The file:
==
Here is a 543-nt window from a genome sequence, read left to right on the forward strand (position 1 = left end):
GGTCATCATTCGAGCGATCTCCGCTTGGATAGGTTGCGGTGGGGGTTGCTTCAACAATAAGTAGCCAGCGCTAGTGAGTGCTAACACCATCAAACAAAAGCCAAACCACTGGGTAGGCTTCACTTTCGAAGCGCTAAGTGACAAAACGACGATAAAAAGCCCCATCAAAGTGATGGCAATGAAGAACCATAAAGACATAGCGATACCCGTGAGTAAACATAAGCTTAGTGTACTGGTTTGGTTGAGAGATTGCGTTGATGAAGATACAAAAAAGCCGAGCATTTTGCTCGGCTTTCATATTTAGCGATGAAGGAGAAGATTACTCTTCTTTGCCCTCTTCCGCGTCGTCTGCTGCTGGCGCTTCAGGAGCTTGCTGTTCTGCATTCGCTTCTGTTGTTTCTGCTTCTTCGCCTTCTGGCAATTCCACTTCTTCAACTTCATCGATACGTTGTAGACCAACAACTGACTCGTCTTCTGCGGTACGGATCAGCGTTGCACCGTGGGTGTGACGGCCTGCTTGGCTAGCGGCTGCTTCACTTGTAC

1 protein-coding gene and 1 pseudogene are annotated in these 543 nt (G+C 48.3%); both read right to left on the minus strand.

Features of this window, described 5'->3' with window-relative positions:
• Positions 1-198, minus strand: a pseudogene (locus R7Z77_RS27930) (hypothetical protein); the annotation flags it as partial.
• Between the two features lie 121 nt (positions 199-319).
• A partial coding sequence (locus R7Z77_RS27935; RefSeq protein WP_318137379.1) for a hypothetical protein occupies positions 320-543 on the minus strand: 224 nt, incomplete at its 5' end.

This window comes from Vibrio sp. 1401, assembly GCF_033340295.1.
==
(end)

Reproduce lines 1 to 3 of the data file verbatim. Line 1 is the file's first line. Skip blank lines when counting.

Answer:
Here is a 543-nt window from a genome sequence, read left to right on the forward strand (position 1 = left end):
GGTCATCATTCGAGCGATCTCCGCTTGGATAGGTTGCGGTGGGGGTTGCTTCAACAATAAGTAGCCAGCGCTAGTGAGTGCTAACACCATCAAACAAAAGCCAAACCACTGGGTAGGCTTCACTTTCGAAGCGCTAAGTGACAAAACGACGATAAAAAGCCCCATCAAAGTGATGGCAATGAAGAACCATAAAGACATAGCGATACCCGTGAGTAAACATAAGCTTAGTGTACTGGTTTGGTTGAGAGATTGCGTTGATGAAGATACAAAAAAGCCGAGCATTTTGCTCGGCTTTCATATTTAGCGATGAAGGAGAAGATTACTCTTCTTTGCCCTCTTCCGCGTCGTCTGCTGCTGGCGCTTCAGGAGCTTGCTGTTCTGCATTCGCTTCTGTTGTTTCTGCTTCTTCGCCTTCTGGCAATTCCACTTCTTCAACTTCATCGATACGTTGTAGACCAACAACTGACTCGTCTTCTGCGGTACGGATCAGCGTTGCACCGTGGGTGTGACGGCCTGCTTGGCTAGCGGCTGCTTCACTTGTAC

1 protein-coding gene and 1 pseudogene are annotated in these 543 nt (G+C 48.3%); both read right to left on the minus strand.